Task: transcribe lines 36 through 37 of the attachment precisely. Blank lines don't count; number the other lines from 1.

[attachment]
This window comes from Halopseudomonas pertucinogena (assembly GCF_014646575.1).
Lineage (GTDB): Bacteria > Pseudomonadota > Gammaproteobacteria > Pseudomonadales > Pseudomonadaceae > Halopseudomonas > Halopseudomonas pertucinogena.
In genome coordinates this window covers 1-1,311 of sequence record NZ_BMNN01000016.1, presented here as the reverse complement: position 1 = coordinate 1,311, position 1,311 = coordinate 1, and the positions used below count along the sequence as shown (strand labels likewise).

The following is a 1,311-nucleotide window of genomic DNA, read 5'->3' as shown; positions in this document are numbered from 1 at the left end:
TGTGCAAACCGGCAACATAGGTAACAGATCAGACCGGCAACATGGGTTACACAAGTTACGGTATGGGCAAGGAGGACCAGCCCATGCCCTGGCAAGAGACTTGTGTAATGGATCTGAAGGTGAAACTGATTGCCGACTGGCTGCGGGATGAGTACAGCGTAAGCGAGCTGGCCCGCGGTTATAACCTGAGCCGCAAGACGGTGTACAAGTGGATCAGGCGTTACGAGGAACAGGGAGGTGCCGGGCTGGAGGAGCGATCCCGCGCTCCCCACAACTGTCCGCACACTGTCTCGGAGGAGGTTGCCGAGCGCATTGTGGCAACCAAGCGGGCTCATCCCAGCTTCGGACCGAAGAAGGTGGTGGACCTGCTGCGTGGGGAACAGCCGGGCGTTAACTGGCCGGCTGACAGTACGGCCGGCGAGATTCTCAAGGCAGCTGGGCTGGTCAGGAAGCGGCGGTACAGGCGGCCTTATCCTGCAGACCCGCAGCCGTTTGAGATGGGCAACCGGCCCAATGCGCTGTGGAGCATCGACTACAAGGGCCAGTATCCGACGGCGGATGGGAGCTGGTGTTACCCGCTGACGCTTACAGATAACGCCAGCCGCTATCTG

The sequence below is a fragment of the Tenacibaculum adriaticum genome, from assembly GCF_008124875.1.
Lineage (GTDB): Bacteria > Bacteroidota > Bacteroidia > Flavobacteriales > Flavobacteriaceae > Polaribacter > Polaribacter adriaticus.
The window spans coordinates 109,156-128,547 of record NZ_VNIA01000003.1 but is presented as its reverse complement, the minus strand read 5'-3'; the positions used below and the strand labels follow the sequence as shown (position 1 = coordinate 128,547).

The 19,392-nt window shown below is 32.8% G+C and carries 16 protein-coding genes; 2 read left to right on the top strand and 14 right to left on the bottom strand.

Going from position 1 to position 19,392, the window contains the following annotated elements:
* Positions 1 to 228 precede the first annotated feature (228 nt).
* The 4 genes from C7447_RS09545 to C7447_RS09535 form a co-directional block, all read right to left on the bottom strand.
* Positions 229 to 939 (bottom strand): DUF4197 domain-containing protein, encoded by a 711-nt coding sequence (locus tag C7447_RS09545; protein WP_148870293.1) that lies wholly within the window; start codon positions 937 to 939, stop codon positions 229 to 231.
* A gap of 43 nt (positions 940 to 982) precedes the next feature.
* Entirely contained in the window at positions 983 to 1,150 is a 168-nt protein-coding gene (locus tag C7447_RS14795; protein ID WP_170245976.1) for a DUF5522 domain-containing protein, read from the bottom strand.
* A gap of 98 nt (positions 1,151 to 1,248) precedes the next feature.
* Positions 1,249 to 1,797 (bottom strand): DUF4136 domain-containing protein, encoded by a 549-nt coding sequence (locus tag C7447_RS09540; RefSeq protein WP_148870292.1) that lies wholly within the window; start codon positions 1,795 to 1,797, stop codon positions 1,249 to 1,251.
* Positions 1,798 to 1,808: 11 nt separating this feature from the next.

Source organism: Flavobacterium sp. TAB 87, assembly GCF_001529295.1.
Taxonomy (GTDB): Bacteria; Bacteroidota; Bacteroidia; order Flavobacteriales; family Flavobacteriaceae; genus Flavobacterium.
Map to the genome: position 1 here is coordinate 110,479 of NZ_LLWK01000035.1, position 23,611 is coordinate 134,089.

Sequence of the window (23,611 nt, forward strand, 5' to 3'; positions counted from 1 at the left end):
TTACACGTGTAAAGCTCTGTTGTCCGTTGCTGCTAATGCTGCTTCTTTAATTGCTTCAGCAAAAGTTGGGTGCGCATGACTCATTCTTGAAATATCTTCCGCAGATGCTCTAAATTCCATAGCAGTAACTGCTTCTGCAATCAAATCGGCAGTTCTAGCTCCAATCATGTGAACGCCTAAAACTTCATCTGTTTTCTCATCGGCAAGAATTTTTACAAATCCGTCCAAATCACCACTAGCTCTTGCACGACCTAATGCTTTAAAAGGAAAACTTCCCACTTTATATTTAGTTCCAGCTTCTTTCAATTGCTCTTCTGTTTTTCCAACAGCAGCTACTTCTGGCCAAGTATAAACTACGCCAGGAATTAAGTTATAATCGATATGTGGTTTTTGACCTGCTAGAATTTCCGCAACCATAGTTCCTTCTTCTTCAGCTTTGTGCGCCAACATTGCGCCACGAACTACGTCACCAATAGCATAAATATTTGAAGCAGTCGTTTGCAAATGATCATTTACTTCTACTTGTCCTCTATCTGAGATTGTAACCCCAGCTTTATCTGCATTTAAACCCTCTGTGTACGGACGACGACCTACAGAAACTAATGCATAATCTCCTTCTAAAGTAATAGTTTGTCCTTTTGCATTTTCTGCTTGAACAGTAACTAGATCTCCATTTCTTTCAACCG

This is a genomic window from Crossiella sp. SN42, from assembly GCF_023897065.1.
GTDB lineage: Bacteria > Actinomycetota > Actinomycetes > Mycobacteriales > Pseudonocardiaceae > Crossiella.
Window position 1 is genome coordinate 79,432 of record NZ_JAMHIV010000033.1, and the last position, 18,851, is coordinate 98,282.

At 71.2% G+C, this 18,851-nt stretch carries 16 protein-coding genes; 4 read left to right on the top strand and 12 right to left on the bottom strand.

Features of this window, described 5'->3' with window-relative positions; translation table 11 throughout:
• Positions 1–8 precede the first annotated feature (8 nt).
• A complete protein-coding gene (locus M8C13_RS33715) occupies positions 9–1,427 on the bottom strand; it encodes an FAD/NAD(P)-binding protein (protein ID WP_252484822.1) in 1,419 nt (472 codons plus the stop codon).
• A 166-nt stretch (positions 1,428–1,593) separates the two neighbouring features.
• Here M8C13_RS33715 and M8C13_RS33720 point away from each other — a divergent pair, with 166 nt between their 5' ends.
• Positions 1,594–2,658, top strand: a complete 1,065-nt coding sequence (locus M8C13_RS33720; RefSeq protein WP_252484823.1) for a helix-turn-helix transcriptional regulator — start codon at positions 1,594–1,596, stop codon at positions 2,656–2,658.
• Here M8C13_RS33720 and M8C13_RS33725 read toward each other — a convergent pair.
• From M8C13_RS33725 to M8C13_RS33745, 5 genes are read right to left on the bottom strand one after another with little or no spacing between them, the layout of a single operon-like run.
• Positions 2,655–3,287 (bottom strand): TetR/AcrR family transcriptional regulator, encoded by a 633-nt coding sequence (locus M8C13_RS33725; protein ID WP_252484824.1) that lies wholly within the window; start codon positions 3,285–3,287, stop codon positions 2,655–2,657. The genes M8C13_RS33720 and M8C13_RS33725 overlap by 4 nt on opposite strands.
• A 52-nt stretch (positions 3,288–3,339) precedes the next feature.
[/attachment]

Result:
• Positions 2,655–3,287 (bottom strand): TetR/AcrR family transcriptional regulator, encoded by a 633-nt coding sequence (locus M8C13_RS33725; protein ID WP_252484824.1) that lies wholly within the window; start codon positions 3,285–3,287, stop codon positions 2,655–2,657. The genes M8C13_RS33720 and M8C13_RS33725 overlap by 4 nt on opposite strands.
• A 52-nt stretch (positions 3,288–3,339) precedes the next feature.